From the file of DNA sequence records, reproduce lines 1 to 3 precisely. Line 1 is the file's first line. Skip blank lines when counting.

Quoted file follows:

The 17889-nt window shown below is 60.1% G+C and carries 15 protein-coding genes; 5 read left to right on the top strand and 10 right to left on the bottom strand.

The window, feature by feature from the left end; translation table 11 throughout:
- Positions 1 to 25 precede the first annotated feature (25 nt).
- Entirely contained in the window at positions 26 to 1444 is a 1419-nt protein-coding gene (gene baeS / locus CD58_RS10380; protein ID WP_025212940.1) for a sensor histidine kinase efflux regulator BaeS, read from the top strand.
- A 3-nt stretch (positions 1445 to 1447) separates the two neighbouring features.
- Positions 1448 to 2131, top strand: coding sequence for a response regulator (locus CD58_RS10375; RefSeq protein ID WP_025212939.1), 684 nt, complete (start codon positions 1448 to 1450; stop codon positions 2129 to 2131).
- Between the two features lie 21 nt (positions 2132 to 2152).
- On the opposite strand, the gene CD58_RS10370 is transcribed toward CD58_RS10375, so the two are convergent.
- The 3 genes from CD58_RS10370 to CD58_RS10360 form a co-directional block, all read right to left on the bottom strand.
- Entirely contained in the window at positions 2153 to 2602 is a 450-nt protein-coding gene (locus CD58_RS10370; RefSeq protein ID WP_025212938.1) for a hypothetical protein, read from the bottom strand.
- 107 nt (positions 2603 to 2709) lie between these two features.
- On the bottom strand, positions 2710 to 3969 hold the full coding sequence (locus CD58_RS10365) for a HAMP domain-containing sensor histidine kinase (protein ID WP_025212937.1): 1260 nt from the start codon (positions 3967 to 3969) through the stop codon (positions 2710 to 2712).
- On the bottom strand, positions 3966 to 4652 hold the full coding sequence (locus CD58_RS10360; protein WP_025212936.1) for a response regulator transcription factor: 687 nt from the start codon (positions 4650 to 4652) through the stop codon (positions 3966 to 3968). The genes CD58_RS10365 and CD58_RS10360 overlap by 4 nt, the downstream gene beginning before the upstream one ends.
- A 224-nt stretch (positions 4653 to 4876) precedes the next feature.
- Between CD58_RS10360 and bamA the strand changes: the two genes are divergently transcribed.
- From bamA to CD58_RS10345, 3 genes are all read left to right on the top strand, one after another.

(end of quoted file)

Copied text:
The 17889-nt window shown below is 60.1% G+C and carries 15 protein-coding genes; 5 read left to right on the top strand and 10 right to left on the bottom strand.

The window, feature by feature from the left end; translation table 11 throughout:
- Positions 1 to 25 precede the first annotated feature (25 nt).